Priti Patel blows Twitter and Instagram over ‘heinous’ anti-Semitic posts from filth star Wiley

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Londoner Wiley – real name Richard Cowie – has been suspended from both platforms for seven days for messages currently being investigated by police.

Priti Patel slammed grime star Wiley today over “heinous” anti-Semitic social media posts – and demanded to know why Twitter and Instagram were taking so long to remove them.

Londoner Wiley – real name Richard Cowie – has been suspended from both platforms for seven days for posts currently under police review.

Activists also asked Instagram to shut down its account to avoid a “new wave of anti-Jewish venom.”

He released a video Friday telling Jews to “come out from under your little rocks” as well as a conspiracy theory on Jewish funding and the establishment of the Klu-Klux Klan, which prompted his management company to tie up close ties with him.

Writing on Twitter this afternoon, Ms Patel said: Wiley’s anti-Semitic messages are heinous.

“They shouldn’t have been able to stay that long on Twitter and Instagram and I asked them for a full explanation.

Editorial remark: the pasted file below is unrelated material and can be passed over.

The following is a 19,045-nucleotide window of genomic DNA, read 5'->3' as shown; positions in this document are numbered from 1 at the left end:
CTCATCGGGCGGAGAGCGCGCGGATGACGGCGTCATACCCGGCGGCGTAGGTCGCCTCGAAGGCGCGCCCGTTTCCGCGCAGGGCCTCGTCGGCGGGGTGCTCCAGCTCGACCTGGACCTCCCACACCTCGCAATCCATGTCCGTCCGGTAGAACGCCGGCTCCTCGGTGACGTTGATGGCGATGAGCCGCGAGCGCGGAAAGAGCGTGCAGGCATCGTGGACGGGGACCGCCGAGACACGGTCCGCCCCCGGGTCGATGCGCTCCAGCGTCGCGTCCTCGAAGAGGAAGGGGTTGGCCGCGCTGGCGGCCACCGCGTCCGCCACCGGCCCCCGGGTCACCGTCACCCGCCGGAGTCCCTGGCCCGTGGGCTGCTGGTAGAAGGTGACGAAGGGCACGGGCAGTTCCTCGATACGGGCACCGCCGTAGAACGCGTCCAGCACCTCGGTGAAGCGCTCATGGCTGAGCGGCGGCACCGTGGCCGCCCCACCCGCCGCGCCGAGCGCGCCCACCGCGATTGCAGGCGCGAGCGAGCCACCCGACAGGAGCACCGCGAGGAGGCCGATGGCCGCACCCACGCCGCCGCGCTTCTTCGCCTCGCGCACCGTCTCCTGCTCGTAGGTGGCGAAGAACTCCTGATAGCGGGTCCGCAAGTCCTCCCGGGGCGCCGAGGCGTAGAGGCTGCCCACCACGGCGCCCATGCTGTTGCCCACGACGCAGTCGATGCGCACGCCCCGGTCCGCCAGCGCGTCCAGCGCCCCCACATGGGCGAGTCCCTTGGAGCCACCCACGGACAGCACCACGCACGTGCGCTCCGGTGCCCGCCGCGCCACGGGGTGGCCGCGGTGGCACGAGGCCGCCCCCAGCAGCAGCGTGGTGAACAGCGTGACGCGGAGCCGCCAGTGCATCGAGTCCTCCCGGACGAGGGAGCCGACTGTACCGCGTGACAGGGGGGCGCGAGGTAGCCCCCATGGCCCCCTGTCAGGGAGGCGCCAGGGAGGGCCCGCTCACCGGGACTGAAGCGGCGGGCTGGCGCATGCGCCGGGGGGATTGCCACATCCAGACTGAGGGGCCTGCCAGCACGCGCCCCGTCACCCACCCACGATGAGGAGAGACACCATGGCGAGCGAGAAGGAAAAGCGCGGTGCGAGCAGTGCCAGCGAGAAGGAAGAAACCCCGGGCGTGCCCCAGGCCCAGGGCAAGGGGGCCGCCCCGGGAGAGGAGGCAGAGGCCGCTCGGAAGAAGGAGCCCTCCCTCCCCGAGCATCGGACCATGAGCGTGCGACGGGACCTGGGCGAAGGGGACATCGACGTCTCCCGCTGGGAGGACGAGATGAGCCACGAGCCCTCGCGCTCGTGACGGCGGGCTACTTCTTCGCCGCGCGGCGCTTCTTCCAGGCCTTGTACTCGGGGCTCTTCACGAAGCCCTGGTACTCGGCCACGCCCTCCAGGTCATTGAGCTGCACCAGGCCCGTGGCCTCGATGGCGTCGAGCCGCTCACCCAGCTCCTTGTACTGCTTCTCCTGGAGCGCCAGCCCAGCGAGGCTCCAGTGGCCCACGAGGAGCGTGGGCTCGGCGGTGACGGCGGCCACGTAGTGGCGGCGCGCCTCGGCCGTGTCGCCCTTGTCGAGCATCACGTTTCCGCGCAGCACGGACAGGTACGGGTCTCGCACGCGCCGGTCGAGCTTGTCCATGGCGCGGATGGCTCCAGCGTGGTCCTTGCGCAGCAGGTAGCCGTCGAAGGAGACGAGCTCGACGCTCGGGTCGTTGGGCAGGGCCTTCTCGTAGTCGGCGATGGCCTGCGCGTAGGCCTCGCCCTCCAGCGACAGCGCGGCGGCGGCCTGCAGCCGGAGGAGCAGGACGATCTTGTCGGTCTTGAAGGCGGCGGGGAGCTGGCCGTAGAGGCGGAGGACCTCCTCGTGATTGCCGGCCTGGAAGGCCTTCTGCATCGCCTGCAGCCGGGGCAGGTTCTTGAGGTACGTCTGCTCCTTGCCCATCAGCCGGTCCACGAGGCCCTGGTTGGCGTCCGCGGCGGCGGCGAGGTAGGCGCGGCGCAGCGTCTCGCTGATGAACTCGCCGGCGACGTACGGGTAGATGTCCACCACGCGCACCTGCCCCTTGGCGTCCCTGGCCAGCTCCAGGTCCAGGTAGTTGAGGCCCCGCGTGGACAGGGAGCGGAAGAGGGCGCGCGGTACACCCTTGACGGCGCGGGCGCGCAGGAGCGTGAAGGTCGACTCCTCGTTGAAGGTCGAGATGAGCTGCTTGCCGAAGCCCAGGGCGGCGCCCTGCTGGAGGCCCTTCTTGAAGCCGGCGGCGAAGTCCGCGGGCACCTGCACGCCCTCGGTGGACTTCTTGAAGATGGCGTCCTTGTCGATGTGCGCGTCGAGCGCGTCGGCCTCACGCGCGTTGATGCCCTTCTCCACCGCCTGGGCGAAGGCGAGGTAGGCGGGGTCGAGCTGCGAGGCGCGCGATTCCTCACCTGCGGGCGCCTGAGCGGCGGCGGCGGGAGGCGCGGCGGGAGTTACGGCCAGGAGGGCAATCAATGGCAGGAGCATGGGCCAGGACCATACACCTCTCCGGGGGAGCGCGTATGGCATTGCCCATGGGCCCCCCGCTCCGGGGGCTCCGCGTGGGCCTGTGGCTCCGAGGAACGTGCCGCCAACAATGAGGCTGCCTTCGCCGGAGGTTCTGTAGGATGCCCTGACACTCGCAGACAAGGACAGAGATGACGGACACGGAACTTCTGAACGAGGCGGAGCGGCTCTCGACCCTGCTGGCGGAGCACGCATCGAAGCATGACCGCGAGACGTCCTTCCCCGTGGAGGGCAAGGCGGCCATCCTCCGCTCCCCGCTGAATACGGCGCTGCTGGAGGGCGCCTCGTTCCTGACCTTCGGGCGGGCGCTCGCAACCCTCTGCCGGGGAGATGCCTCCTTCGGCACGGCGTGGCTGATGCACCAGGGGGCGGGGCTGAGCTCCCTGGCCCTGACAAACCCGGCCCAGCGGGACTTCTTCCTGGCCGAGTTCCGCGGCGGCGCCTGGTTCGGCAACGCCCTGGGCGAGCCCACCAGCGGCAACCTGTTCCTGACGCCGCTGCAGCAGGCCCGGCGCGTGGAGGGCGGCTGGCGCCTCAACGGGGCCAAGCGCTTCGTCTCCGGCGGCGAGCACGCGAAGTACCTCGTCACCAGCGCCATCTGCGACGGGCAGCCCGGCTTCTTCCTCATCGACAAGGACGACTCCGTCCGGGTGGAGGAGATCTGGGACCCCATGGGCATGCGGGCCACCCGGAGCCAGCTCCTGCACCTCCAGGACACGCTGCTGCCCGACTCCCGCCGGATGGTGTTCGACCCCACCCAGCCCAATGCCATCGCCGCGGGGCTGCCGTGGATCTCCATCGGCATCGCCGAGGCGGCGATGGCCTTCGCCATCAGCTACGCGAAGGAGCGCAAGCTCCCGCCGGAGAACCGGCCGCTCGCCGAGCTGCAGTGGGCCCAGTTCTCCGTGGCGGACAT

“Social media companies need to act much faster to remove this appalling hatred from their platforms.

Writing on Twitter this afternoon, Ms Patel said: Wiley's anti-Semitic messages are heinous'

Writing on Twitter this afternoon, Ms Patel said: Wiley’s anti-Semitic messages are heinous’

Police are investigating a series of comments posted on the musician’s Instagram and Twitter accounts on Friday that led to him being banned from the two for seven days.

Following Wiley’s posts, Twitter was accused of “ignoring anti-Semitism” because his tweets were still visible 12 hours after they were first posted.

A number of tweets have now been deleted.

On Sunday, a spokesperson for Facebook, which owns Instagram, said the platform also issued the rapper a seven-day block on his account.

Twitter previously said that Wiley’s account was temporarily locked “for violating our hateful conduct policy”, while Facebook said there was “no room for hate speech on Instagram.”

The musician’s manager, John Woolf, said yesterday that A-List Management had “severed all ties” with the musician.

The Campaign Against Anti-Semitism called on police to investigate the content and demanded that Wiley’s accounts be closed “to prevent a new wave of anti-Jewish venom.”

Last night grime producer DJ Spoony joined Labor MP Jess Phillips in condemning the series of tweets, calling them “at best inflammatory and at worst criminal in some ways”.

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